Saucer magnolia care


I have a 30 year old saucer magnolia. This year sticky white patches grew all over its branches, dripping wet sticky substance. What are they and how do I get rid of them? As the tree has grown too big for the space, can I also cut off up to a third of the branches before I apply any chemicals(hopefully organic) on it? Thanks very much for your advice is advance.


Dear Gardener,

Thank you for writing about your senior magnolia tree, which, as a guess, might be growing in your front garden. There are four most common varieties of Magnolia: Star, Saucer, Southern and Champaca. Saucer Magnolia (Magnolia x soulangeana) is native to France, as it was hybridized in the early 1800’s by the French horticulturalist Étienne Soulange-Bodin. For those who might not be familiar, the very precocious spring Saucer Magnolia flowers emerge and bloom — before the leaves — and measure 10-20 cm (4-8″) across, hence the saucer reference… and bloom in varying glorious shades of white, pink and maroon.

Regarding your question re pruning: as a general rule, only routine pruning to remove deadwood, and long, vertical watershoots, is recommended for magnolias. A one-third heavy pruning, as you’ve suggested, would quite possibly shock the tree, resulting in a slow recovery — and perhaps die-back. If you really need to prune to limit the size, perhaps stage this over several years, to avoid stressing your tree. If must be, always selectively prune back to a natural fork, for a healthy, and visually natural, result. If you feel you might benefit from professional arborist assistance with this project, you can easily locate a company that serves your region at Landscape Ontario’s handy search service:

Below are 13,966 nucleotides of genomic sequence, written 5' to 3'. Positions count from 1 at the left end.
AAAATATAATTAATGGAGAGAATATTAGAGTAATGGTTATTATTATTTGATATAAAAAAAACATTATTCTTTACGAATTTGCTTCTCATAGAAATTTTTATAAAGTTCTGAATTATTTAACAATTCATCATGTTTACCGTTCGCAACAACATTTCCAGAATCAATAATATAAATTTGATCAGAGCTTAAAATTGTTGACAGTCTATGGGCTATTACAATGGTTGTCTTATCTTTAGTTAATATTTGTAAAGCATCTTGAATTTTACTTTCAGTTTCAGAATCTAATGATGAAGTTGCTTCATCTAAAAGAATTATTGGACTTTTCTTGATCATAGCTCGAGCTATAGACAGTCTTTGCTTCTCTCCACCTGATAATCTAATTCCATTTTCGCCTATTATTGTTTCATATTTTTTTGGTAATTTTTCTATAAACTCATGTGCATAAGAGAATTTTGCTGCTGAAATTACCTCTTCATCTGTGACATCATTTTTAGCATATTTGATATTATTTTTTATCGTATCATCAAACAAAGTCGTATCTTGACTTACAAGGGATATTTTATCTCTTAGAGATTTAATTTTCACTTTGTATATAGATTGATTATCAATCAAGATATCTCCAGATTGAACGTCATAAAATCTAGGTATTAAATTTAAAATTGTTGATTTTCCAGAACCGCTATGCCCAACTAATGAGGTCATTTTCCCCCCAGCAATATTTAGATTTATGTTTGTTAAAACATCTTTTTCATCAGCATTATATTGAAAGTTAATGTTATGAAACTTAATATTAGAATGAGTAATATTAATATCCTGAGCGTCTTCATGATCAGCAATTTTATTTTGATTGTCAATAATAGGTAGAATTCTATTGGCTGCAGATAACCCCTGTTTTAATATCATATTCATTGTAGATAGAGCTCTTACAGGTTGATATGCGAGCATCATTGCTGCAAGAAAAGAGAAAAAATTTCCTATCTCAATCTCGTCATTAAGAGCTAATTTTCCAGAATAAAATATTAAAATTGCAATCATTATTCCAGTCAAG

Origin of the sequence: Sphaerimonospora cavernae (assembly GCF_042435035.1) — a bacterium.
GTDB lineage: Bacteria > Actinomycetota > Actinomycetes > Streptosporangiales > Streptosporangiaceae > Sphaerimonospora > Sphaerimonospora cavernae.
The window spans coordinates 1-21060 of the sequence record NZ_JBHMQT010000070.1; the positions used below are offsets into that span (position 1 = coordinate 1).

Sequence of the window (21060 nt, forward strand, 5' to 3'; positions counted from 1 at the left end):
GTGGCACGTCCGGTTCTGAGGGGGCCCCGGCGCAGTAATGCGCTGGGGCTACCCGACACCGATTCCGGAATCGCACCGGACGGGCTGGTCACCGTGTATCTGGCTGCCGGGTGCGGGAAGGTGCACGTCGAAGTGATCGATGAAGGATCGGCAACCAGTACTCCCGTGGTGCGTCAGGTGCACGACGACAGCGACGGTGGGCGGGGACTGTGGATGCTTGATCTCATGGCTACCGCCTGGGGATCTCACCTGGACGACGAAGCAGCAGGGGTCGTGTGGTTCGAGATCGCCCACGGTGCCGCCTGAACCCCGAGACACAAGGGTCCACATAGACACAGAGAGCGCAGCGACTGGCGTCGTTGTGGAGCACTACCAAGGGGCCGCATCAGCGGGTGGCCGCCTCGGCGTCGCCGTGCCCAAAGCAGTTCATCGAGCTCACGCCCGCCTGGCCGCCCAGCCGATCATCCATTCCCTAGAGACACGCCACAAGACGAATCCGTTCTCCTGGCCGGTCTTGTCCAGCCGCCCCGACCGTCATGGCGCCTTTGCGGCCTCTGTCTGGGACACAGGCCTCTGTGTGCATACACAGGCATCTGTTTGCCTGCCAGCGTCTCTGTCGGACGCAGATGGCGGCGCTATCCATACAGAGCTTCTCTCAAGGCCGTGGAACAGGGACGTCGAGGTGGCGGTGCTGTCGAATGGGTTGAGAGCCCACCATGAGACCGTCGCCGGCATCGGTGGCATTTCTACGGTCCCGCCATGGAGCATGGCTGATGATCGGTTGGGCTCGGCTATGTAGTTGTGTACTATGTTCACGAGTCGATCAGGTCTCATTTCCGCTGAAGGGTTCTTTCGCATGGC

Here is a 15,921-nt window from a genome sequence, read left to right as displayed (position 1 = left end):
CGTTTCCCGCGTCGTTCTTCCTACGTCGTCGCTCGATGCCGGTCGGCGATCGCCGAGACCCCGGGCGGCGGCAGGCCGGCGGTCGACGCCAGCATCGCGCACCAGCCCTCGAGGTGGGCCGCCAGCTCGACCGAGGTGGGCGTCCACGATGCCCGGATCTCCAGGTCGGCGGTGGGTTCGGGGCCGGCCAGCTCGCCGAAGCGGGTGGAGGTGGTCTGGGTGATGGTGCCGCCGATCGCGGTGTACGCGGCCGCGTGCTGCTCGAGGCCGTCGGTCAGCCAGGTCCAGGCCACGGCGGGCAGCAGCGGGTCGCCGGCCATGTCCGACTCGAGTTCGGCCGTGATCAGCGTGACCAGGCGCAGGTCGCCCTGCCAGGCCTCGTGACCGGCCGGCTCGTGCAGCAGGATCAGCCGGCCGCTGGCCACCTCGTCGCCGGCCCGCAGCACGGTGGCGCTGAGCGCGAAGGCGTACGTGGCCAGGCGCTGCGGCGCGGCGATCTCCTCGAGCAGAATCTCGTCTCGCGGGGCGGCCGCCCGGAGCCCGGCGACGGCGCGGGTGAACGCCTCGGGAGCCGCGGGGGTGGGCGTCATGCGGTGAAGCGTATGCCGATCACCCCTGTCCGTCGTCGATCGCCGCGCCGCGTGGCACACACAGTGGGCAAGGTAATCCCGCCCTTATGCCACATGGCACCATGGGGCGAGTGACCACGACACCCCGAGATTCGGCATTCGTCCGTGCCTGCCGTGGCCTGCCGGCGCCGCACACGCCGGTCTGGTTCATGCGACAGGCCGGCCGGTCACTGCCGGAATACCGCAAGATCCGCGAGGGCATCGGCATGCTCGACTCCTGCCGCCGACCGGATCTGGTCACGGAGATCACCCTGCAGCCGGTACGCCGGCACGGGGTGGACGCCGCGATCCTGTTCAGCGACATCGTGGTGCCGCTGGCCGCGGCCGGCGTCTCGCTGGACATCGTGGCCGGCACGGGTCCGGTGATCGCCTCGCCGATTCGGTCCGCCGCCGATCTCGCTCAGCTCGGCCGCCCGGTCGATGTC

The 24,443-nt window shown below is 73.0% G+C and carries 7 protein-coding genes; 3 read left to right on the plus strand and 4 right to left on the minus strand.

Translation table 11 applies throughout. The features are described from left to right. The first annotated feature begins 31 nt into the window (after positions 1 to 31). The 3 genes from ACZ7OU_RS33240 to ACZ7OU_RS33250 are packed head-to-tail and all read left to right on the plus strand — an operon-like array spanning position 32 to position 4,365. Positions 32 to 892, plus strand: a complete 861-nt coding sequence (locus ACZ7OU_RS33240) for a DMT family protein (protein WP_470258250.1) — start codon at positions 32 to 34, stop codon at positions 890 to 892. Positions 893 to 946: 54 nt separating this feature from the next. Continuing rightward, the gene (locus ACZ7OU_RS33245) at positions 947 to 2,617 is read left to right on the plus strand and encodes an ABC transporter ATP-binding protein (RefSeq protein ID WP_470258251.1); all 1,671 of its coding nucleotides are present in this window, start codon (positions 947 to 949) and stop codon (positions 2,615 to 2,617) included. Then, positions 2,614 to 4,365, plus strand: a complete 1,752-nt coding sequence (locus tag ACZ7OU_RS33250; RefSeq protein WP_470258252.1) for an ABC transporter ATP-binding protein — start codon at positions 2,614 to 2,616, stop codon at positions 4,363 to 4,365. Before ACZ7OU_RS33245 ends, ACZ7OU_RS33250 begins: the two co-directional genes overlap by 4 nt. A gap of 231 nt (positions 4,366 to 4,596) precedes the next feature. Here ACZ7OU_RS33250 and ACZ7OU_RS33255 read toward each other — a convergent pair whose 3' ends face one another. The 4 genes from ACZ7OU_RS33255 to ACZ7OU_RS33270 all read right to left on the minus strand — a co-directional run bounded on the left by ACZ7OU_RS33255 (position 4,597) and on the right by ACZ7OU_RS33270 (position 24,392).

Next, about the stickiness on the branches: the mature scale insect, which is most likely what has taken up residence on your tree, produces a sticky “honeydew” that drips, and attracts insects. The armoured sheath on its back is greyish-white, and at this growth stage (as opposed to the spring nymph stage) are nigh on impossible to remove. Here is a prior published TMG reply to a similar question, in specific detail, as to how you might choose to deal with your tree’s pest:  The only chemical suggested herein is horticultural oil. The good news is that this seems to be the first year that you have noticed the scale, and so perhaps your tree is systemically stable enough to withstand the stress of the scale this season, and perhaps with diligent treatment this fall, and next spring, you can work towards eradicating this pest. All the very best to you, and your wonderful Magnolia !

For greater information regarding Magnolia’s, here is a link to the International Magnolia Society: